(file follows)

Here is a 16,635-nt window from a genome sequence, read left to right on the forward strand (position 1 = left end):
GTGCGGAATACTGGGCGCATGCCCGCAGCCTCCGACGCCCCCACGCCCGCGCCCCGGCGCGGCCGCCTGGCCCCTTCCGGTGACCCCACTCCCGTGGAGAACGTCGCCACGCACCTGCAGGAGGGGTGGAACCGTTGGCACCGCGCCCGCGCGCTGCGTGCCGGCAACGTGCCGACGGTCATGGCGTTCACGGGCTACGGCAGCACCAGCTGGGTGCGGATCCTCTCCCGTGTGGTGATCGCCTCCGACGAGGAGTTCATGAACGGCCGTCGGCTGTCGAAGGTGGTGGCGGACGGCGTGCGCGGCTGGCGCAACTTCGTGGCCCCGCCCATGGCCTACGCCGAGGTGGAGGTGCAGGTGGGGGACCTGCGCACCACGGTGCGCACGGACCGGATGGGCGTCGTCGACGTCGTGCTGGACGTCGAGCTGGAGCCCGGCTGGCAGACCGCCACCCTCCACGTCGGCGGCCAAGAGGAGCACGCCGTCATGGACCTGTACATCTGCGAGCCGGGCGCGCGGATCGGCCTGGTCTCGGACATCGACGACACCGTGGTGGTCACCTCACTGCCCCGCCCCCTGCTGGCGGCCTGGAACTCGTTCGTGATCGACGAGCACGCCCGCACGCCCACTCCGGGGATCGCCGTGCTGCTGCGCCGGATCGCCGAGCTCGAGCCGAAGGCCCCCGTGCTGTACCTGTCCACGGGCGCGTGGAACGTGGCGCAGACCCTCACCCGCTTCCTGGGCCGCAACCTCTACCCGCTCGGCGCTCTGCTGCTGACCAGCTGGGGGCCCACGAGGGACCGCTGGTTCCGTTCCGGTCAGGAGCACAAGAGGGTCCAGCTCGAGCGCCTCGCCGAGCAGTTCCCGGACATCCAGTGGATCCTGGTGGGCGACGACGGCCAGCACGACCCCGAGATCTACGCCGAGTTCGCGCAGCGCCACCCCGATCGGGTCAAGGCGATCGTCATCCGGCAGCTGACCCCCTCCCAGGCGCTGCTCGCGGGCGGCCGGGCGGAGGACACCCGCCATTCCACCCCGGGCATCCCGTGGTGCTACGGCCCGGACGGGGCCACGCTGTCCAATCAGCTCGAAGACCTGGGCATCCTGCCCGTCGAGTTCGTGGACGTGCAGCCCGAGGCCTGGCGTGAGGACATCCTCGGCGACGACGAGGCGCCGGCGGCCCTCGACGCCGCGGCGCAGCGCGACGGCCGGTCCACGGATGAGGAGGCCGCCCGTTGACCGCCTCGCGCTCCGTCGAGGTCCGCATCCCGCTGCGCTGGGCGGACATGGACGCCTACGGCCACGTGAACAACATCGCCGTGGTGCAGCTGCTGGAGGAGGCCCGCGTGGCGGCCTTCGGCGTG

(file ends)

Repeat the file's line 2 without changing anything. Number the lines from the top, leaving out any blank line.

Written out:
GTGCGGAATACTGGGCGCATGCCCGCAGCCTCCGACGCCCCCACGCCCGCGCCCCGGCGCGGCCGCCTGGCCCCTTCCGGTGACCCCACTCCCGTGGAGAACGTCGCCACGCACCTGCAGGAGGGGTGGAACCGTTGGCACCGCGCCCGCGCGCTGCGTGCCGGCAACGTGCCGACGGTCATGGCGTTCACGGGCTACGGCAGCACCAGCTGGGTGCGGATCCTCTCCCGTGTGGTGATCGCCTCCGACGAGGAGTTCATGAACGGCCGTCGGCTGTCGAAGGTGGTGGCGGACGGCGTGCGCGGCTGGCGCAACTTCGTGGCCCCGCCCATGGCCTACGCCGAGGTGGAGGTGCAGGTGGGGGACCTGCGCACCACGGTGCGCACGGACCGGATGGGCGTCGTCGACGTCGTGCTGGACGTCGAGCTGGAGCCCGGCTGGCAGACCGCCACCCTCCACGTCGGCGGCCAAGAGGAGCACGCCGTCATGGACCTGTACATCTGCGAGCCGGGCGCGCGGATCGGCCTGGTCTCGGACATCGACGACACCGTGGTGGTCACCTCACTGCCCCGCCCCCTGCTGGCGGCCTGGAACTCGTTCGTGATCGACGAGCACGCCCGCACGCCCACTCCGGGGATCGCCGTGCTGCTGCGCCGGATCGCCGAGCTCGAGCCGAAGGCCCCCGTGCTGTACCTGTCCACGGGCGCGTGGAACGTGGCGCAGACCCTCACCCGCTTCCTGGGCCGCAACCTCTACCCGCTCGGCGCTCTGCTGCTGACCAGCTGGGGGCCCACGAGGGACCGCTGGTTCCGTTCCGGTCAGGAGCACAAGAGGGTCCAGCTCGAGCGCCTCGCCGAGCAGTTCCCGGACATCCAGTGGATCCTGGTGGGCGACGACGGCCAGCACGACCCCGAGATCTACGCCGAGTTCGCGCAGCGCCACCCCGATCGGGTCAAGGCGATCGTCATCCGGCAGCTGACCCCCTCCCAGGCGCTGCTCGCGGGCGGCCGGGCGGAGGACACCCGCCATTCCACCCCGGGCATCCCGTGGTGCTACGGCCCGGACGGGGCCACGCTGTCCAATCAGCTCGAAGACCTGGGCATCCTGCCCGTCGAGTTCGTGGACGTGCAGCCCGAGGCCTGGCGTGAGGACATCCTCGGCGACGACGAGGCGCCGGCGGCCCTCGACGCCGCGGCGCAGCGCGACGGCCGGTCCACGGATGAGGAGGCCGCCCGTTGACCGCCTCGCGCTCCGTCGAGGTCCGCATCCCGCTGCGCTGGGCGGACATGGACGCCTACGGCCACGTGAACAACATCGCCGTGGTGCAGCTGCTGGAGGAGGCCCGCGTGGCGGCCTTCGGCGTG